1. By failing or refusing to provide documents and answer the questions sent to the Respondent by Staff, as described above at paragraphs 18-22, the Respondent failed to cooperate with an investigation into his conduct by Staff, contrary to section 22.1 of MFDA
    By-law No. 1 and MFDA Rule 2.1.1.

NOTICE is further given that the Respondent shall be entitled to appear and be heard and be represented by counsel or agent at the hearing and to make submissions, present evidence and call, examine and cross-examine witnesses.

NOTICE is further given that MFDA By-laws provide that if, in the opinion of the Hearing Panel, the Respondent:

  • has failed to carry out any agreement with the MFDA;
  • has failed to comply with or carry out the provisions of any federal or provincial statute relating to the business of the Member or of any regulation or policy made pursuant thereto;
  • has failed to comply with the provisions of any By-law, Rule or Policy of the MFDA;
  • has engaged in any business conduct or practice which such Regional Council in its discretion considers unbecoming or not in the public interest; or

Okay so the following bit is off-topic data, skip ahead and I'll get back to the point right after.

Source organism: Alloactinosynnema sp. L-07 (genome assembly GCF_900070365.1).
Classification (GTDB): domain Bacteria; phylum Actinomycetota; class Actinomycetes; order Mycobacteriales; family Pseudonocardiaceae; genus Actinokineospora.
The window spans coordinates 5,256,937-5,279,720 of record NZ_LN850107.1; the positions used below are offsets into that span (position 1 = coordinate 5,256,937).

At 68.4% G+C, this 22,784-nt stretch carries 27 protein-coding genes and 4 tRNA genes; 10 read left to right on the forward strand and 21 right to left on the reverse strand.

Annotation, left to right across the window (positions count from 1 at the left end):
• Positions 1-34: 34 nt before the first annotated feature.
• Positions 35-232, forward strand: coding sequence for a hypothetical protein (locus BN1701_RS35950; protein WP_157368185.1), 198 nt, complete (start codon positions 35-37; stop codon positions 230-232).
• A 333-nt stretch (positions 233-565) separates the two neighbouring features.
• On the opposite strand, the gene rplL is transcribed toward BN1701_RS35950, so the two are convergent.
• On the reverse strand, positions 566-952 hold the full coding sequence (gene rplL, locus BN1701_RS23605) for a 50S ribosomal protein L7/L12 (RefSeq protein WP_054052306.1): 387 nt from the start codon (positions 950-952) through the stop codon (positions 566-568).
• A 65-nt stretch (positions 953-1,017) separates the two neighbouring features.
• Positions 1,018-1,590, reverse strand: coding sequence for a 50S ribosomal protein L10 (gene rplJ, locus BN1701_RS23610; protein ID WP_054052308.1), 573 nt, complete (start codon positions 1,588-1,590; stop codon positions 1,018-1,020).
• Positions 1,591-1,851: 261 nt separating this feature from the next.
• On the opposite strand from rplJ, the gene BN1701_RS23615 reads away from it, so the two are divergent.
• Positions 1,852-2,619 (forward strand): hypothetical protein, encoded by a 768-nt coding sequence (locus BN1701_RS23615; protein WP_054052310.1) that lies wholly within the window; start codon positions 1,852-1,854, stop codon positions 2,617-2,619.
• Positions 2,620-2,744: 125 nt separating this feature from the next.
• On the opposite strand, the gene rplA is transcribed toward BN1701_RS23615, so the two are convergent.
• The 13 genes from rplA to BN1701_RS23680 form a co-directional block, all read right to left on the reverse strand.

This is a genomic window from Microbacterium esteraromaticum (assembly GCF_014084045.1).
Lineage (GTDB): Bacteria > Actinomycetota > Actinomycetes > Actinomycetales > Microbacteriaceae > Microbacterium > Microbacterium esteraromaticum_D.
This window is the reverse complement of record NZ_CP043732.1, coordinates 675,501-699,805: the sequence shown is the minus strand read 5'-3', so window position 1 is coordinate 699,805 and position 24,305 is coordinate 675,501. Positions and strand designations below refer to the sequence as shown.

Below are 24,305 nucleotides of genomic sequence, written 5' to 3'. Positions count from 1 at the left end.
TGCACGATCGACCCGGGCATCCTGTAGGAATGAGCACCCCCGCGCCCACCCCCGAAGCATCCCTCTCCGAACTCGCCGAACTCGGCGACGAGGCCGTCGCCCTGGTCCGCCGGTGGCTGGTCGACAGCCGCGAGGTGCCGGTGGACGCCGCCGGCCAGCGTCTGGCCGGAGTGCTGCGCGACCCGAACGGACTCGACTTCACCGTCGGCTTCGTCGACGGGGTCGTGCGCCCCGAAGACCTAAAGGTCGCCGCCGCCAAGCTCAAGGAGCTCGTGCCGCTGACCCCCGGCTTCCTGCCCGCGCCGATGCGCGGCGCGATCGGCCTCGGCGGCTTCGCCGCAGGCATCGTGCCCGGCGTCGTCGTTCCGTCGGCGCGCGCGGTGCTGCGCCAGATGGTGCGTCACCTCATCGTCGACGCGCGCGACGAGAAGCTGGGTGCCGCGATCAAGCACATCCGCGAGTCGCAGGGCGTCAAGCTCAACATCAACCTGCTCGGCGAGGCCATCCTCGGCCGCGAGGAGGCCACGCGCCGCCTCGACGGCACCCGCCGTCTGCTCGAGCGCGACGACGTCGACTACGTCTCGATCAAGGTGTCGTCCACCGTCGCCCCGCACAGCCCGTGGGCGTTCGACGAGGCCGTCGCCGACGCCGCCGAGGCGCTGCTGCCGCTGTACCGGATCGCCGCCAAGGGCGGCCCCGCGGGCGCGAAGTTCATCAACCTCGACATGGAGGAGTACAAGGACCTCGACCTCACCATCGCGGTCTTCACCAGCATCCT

• is otherwise not qualified whether by integrity, solvency, training or experience,

the Hearing Panel has the power to impose any one or more of the following penalties:

  1. a reprimand;
  2. a fine not exceeding the greater of:
    1. $5,000,000.00 per offence; and
    2. an amount equal to three times the profit obtained or loss avoided by such person as a result of committing the violation;
  3. suspension of the authority of the person to conduct securities related business for such specified period and upon such terms as the Hearing Panel may determine;
  4. revocation of the authority of such person to conduct securities related business;
  5. prohibition of the authority of the person to conduct securities related business in any capacity for any period of time;
  6. such conditions of authority to conduct securities related business as may be considered appropriate by the Hearing Panel;

NOTICE is further given that the Hearing Panel may, in its discretion, require that the Respondent pay the whole or any portion of the costs of the proceedings before the Hearing Panel and any investigation relating thereto.